Update on the National Flood Insurance Program
WASHINGTON – Jan. 23, 2018 – President Donald Trump signed a short-term spending bill Monday evening to reopen the federal government after a three-day shutdown. Earlier in the day, the House and Senate passed the bill to avert the complications of a longer shutdown, but lawmakers must pick up the debate again before Feb. 8 when the extension expires.
While the National Flood Insurance Program (NFIP) is not a direct part of federal funding, its future has been tied to it recently because the flood insurance extension has been voted on as an amendment to the larger spending package. As a result, another government shutdown in 15 days would affect flood insurance, as well as other government-backed programs such as FHA loans.
“We are pleased that members of Congress were able to come together to extend short-term funding for the federal government and end the shutdown, which, thankfully, will have only a minimal impact on real estate transactions,” says Elizabeth Mendenhall, president of NAR.
Real estate impact if Congress fails to act by Feb. 8
- Some home sales, such as new construction in special flood hazard areas, could see a delay because NFIP won’t be able to issue new policies or renew existing policies during the shutdown. However, transactions involving homes with existing policies may not be affected because their policies will transfer over to the new owners. (See “Closings threatened as federal flood insurance expires“)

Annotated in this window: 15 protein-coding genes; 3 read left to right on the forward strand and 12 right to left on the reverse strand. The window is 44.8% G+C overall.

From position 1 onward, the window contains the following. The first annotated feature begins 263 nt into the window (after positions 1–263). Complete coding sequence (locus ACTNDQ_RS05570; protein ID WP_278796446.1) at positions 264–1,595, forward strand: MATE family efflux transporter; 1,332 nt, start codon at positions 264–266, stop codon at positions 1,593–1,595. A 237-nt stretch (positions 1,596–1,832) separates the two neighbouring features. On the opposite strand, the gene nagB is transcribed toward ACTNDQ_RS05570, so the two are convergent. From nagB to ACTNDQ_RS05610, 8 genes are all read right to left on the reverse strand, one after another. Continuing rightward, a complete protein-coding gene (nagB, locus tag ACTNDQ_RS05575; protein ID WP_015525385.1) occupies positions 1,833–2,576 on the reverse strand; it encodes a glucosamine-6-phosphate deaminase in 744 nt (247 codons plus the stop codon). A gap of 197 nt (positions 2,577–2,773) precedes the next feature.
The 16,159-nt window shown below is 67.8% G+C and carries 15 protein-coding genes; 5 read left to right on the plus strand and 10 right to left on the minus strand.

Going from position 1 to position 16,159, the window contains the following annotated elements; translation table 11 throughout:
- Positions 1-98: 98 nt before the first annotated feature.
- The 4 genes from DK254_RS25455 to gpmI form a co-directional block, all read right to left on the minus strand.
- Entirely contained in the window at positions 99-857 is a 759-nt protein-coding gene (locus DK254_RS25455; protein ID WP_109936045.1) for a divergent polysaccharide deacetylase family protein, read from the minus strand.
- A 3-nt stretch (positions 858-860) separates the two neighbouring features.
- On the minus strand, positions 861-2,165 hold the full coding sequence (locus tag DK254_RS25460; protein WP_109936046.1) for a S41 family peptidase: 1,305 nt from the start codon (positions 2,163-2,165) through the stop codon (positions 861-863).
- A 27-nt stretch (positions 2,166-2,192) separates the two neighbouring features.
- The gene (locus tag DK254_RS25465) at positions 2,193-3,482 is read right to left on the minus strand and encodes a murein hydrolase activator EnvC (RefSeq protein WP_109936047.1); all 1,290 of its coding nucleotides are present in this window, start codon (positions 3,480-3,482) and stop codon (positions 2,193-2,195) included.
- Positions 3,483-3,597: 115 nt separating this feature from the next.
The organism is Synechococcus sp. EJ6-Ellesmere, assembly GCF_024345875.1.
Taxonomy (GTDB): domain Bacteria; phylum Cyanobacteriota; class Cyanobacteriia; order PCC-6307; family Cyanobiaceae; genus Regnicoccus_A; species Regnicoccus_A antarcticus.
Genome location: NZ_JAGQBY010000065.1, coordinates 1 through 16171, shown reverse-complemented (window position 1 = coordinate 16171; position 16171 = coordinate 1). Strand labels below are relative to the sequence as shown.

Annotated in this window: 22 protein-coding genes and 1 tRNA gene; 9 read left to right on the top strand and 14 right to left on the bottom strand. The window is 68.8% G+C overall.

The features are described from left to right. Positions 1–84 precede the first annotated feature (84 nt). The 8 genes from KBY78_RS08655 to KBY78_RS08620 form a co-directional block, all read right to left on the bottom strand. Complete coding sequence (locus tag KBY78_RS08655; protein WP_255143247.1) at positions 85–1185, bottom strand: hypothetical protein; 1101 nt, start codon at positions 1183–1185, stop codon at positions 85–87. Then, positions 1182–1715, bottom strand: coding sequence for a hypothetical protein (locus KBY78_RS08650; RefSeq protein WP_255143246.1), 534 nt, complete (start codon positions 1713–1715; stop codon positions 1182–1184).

Existing policies that expire during the shutdown shouldn’t be affected unless the shutdown lasts more than 30 days – the policy’s renewal grace period. There will be no impact on homeowners filing flood insurance claims; they will get processed as usual.
Following this shutdown, we strongly urge Congress to speed passage of legislation to reauthorize and reform the National Flood Insurance Program for a longer term and end the uncertainty of the current stopgap approach,” Mendenhall says.
- Home sale transactions involving FHA mortgage insurance should proceed without interruption. The agency can continue to endorse new insurance commitments but processing could take longer because of staff shortages. However, commercial investment projects using FHA multifamily insurance will face delays because the agency won’t make new insurance commitments for those projects during the shutdown.
- All mortgage transactions, including those involving conventional mortgage financing, could face longer processing times because of staff shortages at the IRS, notably those who process mortgage lenders’ requests to verify applicants’ tax returns and Social Security Administration staff who verify social security numbers.
- Depending on the real estate transaction, there could be other delays if it requires any type of federal approval or input. In many cases, the federal employee who would speed that process could be furloughed for the duration of the federal government shutdown.
Source: Realtor® Magazine